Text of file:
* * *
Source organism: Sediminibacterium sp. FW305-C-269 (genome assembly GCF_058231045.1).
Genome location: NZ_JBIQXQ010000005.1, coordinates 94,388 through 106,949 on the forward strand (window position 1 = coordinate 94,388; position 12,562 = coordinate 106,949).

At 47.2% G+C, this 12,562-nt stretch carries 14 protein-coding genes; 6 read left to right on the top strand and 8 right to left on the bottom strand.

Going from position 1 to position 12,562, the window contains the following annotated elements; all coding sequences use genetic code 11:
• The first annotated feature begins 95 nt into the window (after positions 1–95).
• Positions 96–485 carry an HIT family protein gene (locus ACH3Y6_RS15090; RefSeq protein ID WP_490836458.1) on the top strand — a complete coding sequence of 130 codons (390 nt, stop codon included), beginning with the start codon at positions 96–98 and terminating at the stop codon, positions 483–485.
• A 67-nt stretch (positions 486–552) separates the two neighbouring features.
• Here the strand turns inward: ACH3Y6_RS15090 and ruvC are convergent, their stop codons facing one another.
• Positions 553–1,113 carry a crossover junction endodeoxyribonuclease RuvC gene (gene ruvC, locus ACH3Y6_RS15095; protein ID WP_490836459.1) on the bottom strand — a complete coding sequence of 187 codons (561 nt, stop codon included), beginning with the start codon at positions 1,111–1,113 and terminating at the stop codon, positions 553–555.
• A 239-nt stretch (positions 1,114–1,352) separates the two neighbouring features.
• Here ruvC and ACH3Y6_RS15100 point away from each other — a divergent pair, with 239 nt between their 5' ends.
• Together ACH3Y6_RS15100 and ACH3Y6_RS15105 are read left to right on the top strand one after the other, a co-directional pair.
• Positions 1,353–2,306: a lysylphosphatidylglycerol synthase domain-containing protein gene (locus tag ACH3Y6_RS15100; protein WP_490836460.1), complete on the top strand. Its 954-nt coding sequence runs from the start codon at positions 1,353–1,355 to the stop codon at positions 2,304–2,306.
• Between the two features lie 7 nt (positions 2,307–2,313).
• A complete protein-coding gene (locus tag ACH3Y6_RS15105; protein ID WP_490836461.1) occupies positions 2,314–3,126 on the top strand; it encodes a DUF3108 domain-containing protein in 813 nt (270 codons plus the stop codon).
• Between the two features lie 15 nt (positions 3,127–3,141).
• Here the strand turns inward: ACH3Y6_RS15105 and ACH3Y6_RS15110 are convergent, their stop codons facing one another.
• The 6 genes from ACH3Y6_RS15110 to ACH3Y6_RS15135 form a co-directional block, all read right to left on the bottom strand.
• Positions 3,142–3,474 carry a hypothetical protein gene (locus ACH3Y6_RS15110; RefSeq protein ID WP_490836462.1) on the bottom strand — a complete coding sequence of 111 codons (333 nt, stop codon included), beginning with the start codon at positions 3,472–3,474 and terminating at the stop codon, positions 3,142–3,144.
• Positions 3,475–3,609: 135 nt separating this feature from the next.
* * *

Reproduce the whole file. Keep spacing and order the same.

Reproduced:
Source organism: Sediminibacterium sp. FW305-C-269 (genome assembly GCF_058231045.1).
Genome location: NZ_JBIQXQ010000005.1, coordinates 94,388 through 106,949 on the forward strand (window position 1 = coordinate 94,388; position 12,562 = coordinate 106,949).

At 47.2% G+C, this 12,562-nt stretch carries 14 protein-coding genes; 6 read left to right on the top strand and 8 right to left on the bottom strand.

Going from position 1 to position 12,562, the window contains the following annotated elements; all coding sequences use genetic code 11:
• The first annotated feature begins 95 nt into the window (after positions 1–95).
• Positions 96–485 carry an HIT family protein gene (locus ACH3Y6_RS15090; RefSeq protein ID WP_490836458.1) on the top strand — a complete coding sequence of 130 codons (390 nt, stop codon included), beginning with the start codon at positions 96–98 and terminating at the stop codon, positions 483–485.
• A 67-nt stretch (positions 486–552) separates the two neighbouring features.
• Here the strand turns inward: ACH3Y6_RS15090 and ruvC are convergent, their stop codons facing one another.
• Positions 553–1,113 carry a crossover junction endodeoxyribonuclease RuvC gene (gene ruvC, locus ACH3Y6_RS15095; protein ID WP_490836459.1) on the bottom strand — a complete coding sequence of 187 codons (561 nt, stop codon included), beginning with the start codon at positions 1,111–1,113 and terminating at the stop codon, positions 553–555.
• A 239-nt stretch (positions 1,114–1,352) separates the two neighbouring features.
• Here ruvC and ACH3Y6_RS15100 point away from each other — a divergent pair, with 239 nt between their 5' ends.
• Together ACH3Y6_RS15100 and ACH3Y6_RS15105 are read left to right on the top strand one after the other, a co-directional pair.
• Positions 1,353–2,306: a lysylphosphatidylglycerol synthase domain-containing protein gene (locus tag ACH3Y6_RS15100; protein WP_490836460.1), complete on the top strand. Its 954-nt coding sequence runs from the start codon at positions 1,353–1,355 to the stop codon at positions 2,304–2,306.
• Between the two features lie 7 nt (positions 2,307–2,313).
• A complete protein-coding gene (locus tag ACH3Y6_RS15105; protein ID WP_490836461.1) occupies positions 2,314–3,126 on the top strand; it encodes a DUF3108 domain-containing protein in 813 nt (270 codons plus the stop codon).
• Between the two features lie 15 nt (positions 3,127–3,141).
• Here the strand turns inward: ACH3Y6_RS15105 and ACH3Y6_RS15110 are convergent, their stop codons facing one another.
• The 6 genes from ACH3Y6_RS15110 to ACH3Y6_RS15135 form a co-directional block, all read right to left on the bottom strand.
• Positions 3,142–3,474 carry a hypothetical protein gene (locus ACH3Y6_RS15110; RefSeq protein ID WP_490836462.1) on the bottom strand — a complete coding sequence of 111 codons (333 nt, stop codon included), beginning with the start codon at positions 3,472–3,474 and terminating at the stop codon, positions 3,142–3,144.
• Positions 3,475–3,609: 135 nt separating this feature from the next.